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AMD’s highly anticipated Zen 4 “Raphael” CPUs are launching next week, and now we have some overclocking numbers direct from the company. The big caveat here is the Ryzen 9 7950X does appear to run hot, as we reported previously. So there will be no free lunches this time around. The days of a high-end, AMD CPU running cool and quiet seem to be long gone. If you want to do some serious overclocking, you will need an exotic cooler, and possibly even a chiller.

The tests were conducted using an off-the-shelf AIO cooler, reportedly a Corsair 280mm unit. AMD’s overclocking team completed four separate benchmark runs, using a different hardware config for each, according to HotHardware. All feature the flagship Ryzen 9 7950X. As previously reported, this 16/32t CPU has a base clock of 4.5GHz and a boost clock of 5.7GHz. In Cinebench, the CPU was able to run with an all-core boost of 5.4GHz, hitting a score of 40,498. That’s a world record for a 16-core CPU. Surprisingly, the 7950X was only running at 87C and 226W. That’s hot but tolerable. This test was run on an ASRock X670 Extreme Taichi with 32GB of Kingston DDR5.

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Next up was the older version of Cinebench, version R20. AMD also took the world record in this test, hitting 15,771 points. Although clocks were a bit lower than the previous test at 5.35GHz across all cores, the CPU ran a bit hotter at 93C. Power consumption was about the same at 219W. It was run on a Gigabyte Aorus Master X670 Extreme with 32GB of G.Skill DDR5.

The final Cinebench test was run on the even older version, R15. It was able to take the top spot with a score of 6,900 points on an Asus ROG Crosshair board. This setup ran at 5.5GHz all-core, with 16GB of G.Skill DDR5. It ran surprisingly cool at 63C and consumed 209W.

So far, so good. Now for some bad news. The company was also able to ascend to the top of the podium in 7-Zip. However, to get there it had to let the CPU run at a smoldering 108C. That’s reportedly fine, as the CPU’s T-junction is 115C, but we don’t know anyone who would want to run that temp on the regular. This run required 244W of juice with all cores running at 5.45GHz. It was accomplished on an MSI MEG X670 Extreme ACE board with 32GB of DDR5.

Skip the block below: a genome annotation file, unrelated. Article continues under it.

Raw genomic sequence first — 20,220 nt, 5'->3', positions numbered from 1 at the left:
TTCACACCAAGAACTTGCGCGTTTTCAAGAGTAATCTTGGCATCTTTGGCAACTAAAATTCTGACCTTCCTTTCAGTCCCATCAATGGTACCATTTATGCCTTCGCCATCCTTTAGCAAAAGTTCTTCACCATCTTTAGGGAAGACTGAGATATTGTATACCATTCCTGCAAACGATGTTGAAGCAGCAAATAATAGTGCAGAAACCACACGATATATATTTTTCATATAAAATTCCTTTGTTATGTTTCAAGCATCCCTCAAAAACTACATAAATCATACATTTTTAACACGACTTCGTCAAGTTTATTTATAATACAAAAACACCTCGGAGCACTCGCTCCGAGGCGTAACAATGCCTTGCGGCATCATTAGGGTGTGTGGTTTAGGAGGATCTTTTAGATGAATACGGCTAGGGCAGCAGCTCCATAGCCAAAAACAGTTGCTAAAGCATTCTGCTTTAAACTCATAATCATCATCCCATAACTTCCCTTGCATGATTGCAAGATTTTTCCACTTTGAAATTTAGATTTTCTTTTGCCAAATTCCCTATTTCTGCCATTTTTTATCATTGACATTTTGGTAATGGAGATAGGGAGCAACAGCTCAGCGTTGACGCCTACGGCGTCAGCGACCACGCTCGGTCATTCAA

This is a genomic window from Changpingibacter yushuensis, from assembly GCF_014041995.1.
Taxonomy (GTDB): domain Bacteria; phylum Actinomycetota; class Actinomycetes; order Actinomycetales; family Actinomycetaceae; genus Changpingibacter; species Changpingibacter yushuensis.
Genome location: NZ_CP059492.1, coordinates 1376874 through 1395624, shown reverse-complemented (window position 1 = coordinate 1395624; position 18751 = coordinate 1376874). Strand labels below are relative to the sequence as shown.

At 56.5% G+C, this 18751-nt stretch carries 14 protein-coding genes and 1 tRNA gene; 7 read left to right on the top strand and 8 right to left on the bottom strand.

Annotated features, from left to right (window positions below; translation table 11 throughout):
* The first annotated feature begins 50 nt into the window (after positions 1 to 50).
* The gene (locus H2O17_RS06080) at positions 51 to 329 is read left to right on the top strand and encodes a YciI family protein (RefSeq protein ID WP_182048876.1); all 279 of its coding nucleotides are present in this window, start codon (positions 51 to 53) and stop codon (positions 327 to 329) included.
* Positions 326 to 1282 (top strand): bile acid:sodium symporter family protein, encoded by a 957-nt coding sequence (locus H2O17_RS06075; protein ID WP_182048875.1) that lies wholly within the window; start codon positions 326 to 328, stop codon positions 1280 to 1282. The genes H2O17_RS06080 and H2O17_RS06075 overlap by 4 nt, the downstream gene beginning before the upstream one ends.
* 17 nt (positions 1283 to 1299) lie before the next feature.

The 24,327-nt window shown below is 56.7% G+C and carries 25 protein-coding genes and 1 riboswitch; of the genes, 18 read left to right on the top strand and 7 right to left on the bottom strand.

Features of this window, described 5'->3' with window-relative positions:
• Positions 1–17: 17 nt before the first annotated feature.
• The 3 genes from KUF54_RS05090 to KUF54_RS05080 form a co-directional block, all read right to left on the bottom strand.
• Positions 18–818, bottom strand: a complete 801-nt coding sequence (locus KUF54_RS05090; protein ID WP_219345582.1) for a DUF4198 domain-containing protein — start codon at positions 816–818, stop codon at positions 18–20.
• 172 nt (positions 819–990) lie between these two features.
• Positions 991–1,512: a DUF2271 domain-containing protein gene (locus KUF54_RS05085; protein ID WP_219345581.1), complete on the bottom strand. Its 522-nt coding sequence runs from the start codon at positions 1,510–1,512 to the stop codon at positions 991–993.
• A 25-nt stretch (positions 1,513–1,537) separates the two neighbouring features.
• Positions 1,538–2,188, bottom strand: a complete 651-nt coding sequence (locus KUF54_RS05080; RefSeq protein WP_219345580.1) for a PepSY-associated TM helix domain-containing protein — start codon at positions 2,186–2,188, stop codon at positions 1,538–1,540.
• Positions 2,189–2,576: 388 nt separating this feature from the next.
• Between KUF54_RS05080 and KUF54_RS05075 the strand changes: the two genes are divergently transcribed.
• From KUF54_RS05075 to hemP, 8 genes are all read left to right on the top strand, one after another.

All in all, this is a decent sampling of promising overclocking results across a wide variety of hardware. The takeaway is that temps are a bit high, so it seems like an AIO or a beefy air-cooler will be required. You probably won’t be able to get away with a Cooler Master Hyper 212 if you want to overclock Zen 4.

APISAK on Twitter is having some fun with this Ryzen 9 7950X – golden sample perhaps?

If you want to go even more extreme, an overclocker has done just that with some kind of exotic cooler. A Twitter user named TUM_APISAK has posted a screenshot of the 7950X running at 5.8GHz on all cores. The dead giveaway that it’s using a chiller or something of that nature is it’s running at 39.5C at 1.4V. The same overclocker then went even further and hit 6.5GHz on all cores at 1.465V. If that’s still not enough for you, he also hit 7.247GHz on a single core at 1.5V as well. Clearly, he’s got a pretty insane cooling setup.

For comparison, we’ve also reported on some exotic cooling for Raptor Lake overclocking. A Chinese tech journalist named Extreme Player was able to hit 5.8GHz on all eight P-cores for the Core i9-13900KF. He was also able to juice it to 6.2GHz on all P-cores, but only for one test. To achieve this, he used an expensive and rare liquid chiller.

It seems the overclocking wars are back on for this round. Both Intel and AMD are devoting resources to showing off their respective chips’ maximum potential ahead of launch. And so far, the results have been quite impressive. Whether average users will be able to achieve these types of gains with off-the-shelf equipment remains to be seen, but AMD’s numbers are promising. We’ll find out more next week when both Zen 4 and Raptor Lake officially launch.

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